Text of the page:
Surviving trauma isn’t easy. I was once told by a therapist that having Post Traumatic Stress Disorder was in essence like living with a terminal disease. It sounds very dramatic, I know, but it makes sense. People who have violent things happen to them are forever altered and there is simply no going back to who you used to be. Not only do we have to reconcile how to exist in a world whose reality can be very extreme due to the memories and other long-term effects of our experience, there’s also the exhaustive reckoning that forces us to wrestle with our exposure to a side of human nature that may challenge everything we’ve ever understood about justice, respect, safety, morality, or god. It is a very isolated place that many other people only experience via dramatic sitcoms, blockbuster films, or some panel on a daily talk show. Our mainstream culture is saturated in violence as a form of entertainment yet when it comes to actually listening to someone’s story or witnessing what they deal with, it makes people very uncomfortable.
I have lived in the limbo of knowing what sort of secrets otherwise decent people are proficient in keeping hidden and learning how to exist among the majority who are not like them. Violence wasn’t an experience for me, it was a lifestyle that I knew at an early age would never suit who I really was. I learned very young how destructive human beings are capable of becoming not only towards one another (especially those closest to them) but also to themselves. I lived on the helpless side of the coin as a kid enduring the misplaced tempers and needs of adults, only to become one of them as I grew older by following their example in making myself a whipping boy. In retrospect, I became the most dangerous person I had to survive because of my complete lack of self or sense of worth. In trying to cope with their mistakes, I spent my young adult life carrying the torch as I self-destructed into what they all told me I was only capable of becoming: a ghost.
While my life is definitely no coming-to-Jesus story, I have managed to get my feet underneath me just enough to begin to reacquaint myself with who I have always had the potential to be. Now I am living as a transplant 2,000 miles away from the place of my youth in hope that the distance will allow a little breathing room for perspective. And yes, I know one cannot run away from their self, but it doesn’t hurt to establish a fresh place where you can be introduced again. There are still many quirks that I wrestle with each day but I’m hoping a change of pace will at least bring about some rest. Now I need to figure out how to relate to and exist in a world whose kindness, safety, and ease are as foreign to me as any indigenous culture on the other side of the globe. Knowing what I know about life I may as well have moved to another planet.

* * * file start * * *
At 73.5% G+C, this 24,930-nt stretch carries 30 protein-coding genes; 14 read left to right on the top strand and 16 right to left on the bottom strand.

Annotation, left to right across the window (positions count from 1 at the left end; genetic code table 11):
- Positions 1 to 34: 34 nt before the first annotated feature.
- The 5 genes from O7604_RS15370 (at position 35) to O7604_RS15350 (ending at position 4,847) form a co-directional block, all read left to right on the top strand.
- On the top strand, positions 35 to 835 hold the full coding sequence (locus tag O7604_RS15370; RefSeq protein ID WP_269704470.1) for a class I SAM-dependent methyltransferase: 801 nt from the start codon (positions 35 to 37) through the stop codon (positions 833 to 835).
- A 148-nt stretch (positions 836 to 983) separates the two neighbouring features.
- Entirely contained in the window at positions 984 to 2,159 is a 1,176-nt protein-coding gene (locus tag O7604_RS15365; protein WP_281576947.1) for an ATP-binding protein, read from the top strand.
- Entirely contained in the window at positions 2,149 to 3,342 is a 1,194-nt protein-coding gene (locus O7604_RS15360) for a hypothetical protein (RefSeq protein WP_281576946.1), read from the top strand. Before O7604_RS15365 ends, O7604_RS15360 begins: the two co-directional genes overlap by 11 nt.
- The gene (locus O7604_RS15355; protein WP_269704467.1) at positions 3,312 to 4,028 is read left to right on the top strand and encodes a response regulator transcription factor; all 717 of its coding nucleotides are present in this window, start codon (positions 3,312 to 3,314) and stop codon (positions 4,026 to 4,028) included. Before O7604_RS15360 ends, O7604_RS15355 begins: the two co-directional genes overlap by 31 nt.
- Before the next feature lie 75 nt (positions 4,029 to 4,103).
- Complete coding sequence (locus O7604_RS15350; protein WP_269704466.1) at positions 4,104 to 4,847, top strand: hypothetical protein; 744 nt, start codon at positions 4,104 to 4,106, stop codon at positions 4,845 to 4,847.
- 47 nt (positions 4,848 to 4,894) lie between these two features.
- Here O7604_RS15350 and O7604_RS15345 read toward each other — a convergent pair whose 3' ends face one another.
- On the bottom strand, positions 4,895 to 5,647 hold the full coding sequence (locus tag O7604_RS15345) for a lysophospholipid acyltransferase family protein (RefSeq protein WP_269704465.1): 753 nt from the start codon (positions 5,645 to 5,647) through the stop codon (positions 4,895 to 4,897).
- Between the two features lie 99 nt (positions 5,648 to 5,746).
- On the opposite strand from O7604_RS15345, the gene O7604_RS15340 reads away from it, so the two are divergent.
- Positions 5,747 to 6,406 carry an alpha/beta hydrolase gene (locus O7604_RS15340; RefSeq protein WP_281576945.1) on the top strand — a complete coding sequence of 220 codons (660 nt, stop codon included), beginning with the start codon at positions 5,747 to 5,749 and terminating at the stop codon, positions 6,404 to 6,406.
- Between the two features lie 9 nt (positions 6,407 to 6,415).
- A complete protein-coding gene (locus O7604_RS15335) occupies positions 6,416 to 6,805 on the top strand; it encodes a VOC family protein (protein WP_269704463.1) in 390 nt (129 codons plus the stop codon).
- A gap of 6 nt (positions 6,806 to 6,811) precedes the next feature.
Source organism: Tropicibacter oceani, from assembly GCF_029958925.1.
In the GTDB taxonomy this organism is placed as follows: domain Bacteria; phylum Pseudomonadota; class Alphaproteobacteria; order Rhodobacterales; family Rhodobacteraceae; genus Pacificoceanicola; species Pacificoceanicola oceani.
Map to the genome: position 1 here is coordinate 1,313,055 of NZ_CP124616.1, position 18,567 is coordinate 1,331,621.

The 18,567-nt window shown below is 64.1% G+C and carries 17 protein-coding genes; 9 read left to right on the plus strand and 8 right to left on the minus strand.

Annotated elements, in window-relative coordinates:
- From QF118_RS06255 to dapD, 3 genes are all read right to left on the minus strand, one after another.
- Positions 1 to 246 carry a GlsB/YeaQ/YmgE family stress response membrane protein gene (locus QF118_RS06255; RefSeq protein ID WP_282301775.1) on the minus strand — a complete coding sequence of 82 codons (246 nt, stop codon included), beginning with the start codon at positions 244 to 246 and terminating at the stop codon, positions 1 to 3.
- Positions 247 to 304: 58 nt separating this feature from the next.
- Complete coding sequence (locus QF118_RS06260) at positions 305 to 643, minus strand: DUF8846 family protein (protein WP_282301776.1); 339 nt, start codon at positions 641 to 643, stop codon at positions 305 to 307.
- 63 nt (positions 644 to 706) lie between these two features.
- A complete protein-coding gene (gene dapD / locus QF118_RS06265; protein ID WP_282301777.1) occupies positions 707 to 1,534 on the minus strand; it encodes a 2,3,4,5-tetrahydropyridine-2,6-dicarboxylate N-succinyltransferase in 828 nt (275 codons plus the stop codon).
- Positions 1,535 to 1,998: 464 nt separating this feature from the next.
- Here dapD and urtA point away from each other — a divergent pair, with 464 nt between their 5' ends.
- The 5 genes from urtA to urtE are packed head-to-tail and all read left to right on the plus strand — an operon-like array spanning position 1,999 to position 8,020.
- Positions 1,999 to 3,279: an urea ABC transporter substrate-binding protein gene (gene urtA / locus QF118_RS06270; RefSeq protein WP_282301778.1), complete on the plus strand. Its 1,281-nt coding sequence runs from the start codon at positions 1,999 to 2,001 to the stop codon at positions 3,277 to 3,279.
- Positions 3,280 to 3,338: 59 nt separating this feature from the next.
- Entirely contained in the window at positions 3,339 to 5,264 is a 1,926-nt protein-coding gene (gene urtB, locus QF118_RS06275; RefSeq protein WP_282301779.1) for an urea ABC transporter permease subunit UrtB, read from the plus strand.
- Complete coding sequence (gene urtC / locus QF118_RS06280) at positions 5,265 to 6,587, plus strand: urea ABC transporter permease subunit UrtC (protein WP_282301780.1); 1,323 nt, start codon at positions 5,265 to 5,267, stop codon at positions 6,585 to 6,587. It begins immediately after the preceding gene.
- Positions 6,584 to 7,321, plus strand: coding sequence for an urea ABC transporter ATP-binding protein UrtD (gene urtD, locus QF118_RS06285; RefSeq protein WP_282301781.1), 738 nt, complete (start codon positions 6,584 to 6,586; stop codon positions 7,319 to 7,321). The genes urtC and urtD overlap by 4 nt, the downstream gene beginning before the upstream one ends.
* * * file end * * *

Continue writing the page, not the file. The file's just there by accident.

However, my naivety isn’t enough to stop me from wanting to explore this exotic (to most it would seem mundane) lifestyle. I don’t care if I commit cultural taboos and seem very clumsy, ignorant, or simplistic – I want to learn about the sort of life where families hang out around a dinner table on the weekend, people have hobbies and join clubs, communities support one another, and there is a sense of dignity for everyone. Lazy afternoons at home, holiday dinners, trips to the beach, celebrations with friends – I want to become fluent in it all. This ambition doesn’t come from some stupid daydream that was planted by a TV show or other fake facade, but from witnessing its very existence with my own eyes. I wouldn’t have believed this shit was real otherwise because I’ve never felt the luxury to afford such an idealism. I know people who still think I’m making it all up. Most of all, I want to know myself again and while I get that this isn’t the only way it has to be done, it’s not a bad way to start.
This site is basically a record of this transition. I have made up an experiment where I am both scientist and lab rat to see if it is really possible for someone who has lived through violence to find peace during their lifetime. I’m not talking about finding comfort, going into remission, and keeping my fingers crossed the demons don’t ever come back. I want to heal, and healing is neither easy nor painless. Just like any sort of wound things need to be carefully examined, thoroughly scrubbed of all debris, dressed in the most appropriate way to avoid excessive scarring, and allowed time for the process to naturally happen. Yet, for the sake of practicing good medicine, I know I also need to understand how to approach things with tenderness, steadiness, and the ability to handle whatever may come up despite the story surrounding it. With all of my experiences it would not be an exaggeration to say that my entire sense of self has been covered in roadrash and I have finally found my way to the clinic.
So with a pair of clumsy hands, a change of scenery, a few good friends, and some professional support, let the work begin.
© Mayme Snow